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 Zen Confidential: Confessions of a Wayward Monk by Shozan Jack Haubner

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Zen Confidential:  Confessions of a Wayward Monk by Shozan Jack Haubner Empty
PostSubject: Zen Confidential: Confessions of a Wayward Monk by Shozan Jack Haubner   Zen Confidential:  Confessions of a Wayward Monk by Shozan Jack Haubner EmptyMon May 06, 2013 6:58 pm

ZEN CONFIDENTIAL: Confessions of a Wayward Monk by Shozan Jack Haubner
coming out from Shambhala Publications shortly

Note: Shozan is a pen name. I have not read this book, so am just sharing this info... please don't assume I necessarily agree with the author's point of view. It looks of interest so I bought an e-book version to check it out. Since Shozan is a pen name, I think the author changed all the names and locations, all identifying aspects. Maybe he felt he could be more direct that way.

From Shambhala Pubs:

These hilarious essays on life inside and outside a Zen monastery make up the spiritual memoir of Shozan Jack Haubner, a Zen monk who didn’t really start out to be one. Raised in a conservative Catholic family, Shozan went on to study philosophy (becoming de-Catholicized in the process) and to pursue a career as a screenwriter and stand-up comic in the clubs of L.A. How he went from life in the fast lane to life on the stationary meditation cushion is the subject of this laugh-out-loud funny account of his experiences. Whether he’s dealing with the pranks of a juvenile delinquent assistant in the monastery kitchen or defending himself against claims that he appeared in a porno movie under the name “Daniel Reed” (he didn’t, really) or being surprised in the midst of it all by the compassion he experiences in the presence of his teacher, Haubner’s voice is one you'll be compelled to listen to. Not only because it’s highly entertaining, but because of its remarkable insight into the human condition.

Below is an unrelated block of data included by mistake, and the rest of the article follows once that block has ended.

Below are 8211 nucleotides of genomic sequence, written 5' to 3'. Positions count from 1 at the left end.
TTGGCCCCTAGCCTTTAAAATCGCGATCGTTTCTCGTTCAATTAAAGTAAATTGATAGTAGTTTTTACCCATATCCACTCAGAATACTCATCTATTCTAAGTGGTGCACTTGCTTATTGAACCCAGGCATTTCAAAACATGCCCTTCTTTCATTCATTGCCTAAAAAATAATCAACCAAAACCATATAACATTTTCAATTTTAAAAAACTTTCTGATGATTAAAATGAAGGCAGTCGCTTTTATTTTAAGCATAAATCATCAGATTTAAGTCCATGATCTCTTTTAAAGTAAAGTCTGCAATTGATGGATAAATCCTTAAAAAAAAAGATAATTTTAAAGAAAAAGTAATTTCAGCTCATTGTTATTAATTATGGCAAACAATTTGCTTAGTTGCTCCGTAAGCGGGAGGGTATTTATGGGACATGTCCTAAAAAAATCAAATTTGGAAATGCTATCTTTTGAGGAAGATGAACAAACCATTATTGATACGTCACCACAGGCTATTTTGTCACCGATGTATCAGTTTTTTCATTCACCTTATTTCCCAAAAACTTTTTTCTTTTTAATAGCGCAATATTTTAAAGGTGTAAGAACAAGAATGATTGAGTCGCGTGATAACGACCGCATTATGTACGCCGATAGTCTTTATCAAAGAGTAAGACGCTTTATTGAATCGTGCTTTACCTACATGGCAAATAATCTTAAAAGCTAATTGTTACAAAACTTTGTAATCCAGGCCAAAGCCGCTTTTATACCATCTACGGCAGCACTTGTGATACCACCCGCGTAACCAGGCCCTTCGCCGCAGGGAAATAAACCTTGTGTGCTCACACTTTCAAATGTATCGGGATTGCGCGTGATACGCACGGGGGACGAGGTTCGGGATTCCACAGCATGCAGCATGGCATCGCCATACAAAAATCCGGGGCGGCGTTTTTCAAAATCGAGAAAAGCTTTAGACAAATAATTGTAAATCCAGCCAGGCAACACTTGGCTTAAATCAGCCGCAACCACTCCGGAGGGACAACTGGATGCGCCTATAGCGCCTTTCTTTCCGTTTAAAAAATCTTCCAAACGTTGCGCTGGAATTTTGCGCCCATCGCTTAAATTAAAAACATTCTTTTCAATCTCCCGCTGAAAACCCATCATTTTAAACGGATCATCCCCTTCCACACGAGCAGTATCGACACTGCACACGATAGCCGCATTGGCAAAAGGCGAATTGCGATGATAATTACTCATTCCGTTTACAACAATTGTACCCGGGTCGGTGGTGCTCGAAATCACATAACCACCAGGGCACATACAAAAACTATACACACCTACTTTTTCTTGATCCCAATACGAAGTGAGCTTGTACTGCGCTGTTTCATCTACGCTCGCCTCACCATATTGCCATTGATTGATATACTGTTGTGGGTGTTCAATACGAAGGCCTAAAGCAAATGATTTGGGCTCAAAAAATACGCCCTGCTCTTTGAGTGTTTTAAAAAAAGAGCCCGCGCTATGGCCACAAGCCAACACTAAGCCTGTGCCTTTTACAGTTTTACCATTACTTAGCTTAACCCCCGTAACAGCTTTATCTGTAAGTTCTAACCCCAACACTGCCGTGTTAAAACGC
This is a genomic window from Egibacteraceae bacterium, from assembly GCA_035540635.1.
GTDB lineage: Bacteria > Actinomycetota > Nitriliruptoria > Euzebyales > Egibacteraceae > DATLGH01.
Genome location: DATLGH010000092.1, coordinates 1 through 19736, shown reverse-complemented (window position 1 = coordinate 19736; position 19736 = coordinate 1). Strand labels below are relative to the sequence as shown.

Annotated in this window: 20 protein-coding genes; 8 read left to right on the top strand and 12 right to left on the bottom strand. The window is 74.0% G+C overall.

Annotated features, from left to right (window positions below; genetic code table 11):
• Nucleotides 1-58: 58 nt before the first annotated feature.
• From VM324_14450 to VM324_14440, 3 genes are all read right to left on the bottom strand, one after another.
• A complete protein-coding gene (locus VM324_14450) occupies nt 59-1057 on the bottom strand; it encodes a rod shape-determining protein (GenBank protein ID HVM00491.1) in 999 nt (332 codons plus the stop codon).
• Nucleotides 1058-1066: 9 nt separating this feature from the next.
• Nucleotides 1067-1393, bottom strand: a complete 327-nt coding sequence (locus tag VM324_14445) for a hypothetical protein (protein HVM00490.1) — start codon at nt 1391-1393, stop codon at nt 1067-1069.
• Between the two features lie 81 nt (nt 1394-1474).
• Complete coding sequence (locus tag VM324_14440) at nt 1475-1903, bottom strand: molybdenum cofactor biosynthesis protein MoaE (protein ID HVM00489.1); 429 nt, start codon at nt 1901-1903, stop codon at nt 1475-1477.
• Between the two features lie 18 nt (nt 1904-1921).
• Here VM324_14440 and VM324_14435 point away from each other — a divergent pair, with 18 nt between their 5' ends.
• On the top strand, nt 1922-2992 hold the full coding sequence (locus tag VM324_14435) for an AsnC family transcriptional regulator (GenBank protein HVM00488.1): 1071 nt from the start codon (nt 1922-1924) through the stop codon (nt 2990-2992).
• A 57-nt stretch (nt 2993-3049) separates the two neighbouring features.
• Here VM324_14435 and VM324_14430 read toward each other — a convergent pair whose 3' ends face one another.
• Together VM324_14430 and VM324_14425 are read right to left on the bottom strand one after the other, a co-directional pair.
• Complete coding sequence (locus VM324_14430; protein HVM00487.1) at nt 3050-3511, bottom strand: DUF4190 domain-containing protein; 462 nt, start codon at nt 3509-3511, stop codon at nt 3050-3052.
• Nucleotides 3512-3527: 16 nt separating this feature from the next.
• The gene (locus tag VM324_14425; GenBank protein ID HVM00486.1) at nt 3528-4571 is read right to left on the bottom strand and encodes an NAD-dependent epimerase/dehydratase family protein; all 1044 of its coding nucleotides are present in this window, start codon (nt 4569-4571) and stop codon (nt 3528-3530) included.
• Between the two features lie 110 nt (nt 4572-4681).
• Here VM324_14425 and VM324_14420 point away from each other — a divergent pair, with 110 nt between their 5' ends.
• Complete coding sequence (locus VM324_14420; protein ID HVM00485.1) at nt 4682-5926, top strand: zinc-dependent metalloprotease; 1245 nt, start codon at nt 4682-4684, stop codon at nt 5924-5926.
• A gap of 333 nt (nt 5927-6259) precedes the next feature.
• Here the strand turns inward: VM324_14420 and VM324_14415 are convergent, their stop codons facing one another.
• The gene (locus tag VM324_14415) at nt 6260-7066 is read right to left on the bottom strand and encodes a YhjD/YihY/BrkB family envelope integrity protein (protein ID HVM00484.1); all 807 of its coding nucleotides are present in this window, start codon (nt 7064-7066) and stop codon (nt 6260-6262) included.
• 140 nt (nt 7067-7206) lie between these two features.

“The author’s search to ‘grow into a true human being’ is described with startling metaphors, acute insights, and humor. . . . Haubner’s unorthodox take on the spiritual search, marked by moments of grace, and his strength as an essayist will win over a specific audience willing to accept his dare.”—Publishers Weekly

“The best account I have ever read of the education of a Zen monk in America.”—Leonard Cohen

“This is the funniest, most genuine spiritual memoir I have ever read. It feels odd to call it a memoir, given how it is chock full of genuine Buddhist insight. A must-read, especially for those of us who have been accused of being in gay porn films.”—Lodro Rinzler, author of The Buddha Walks into a Bar…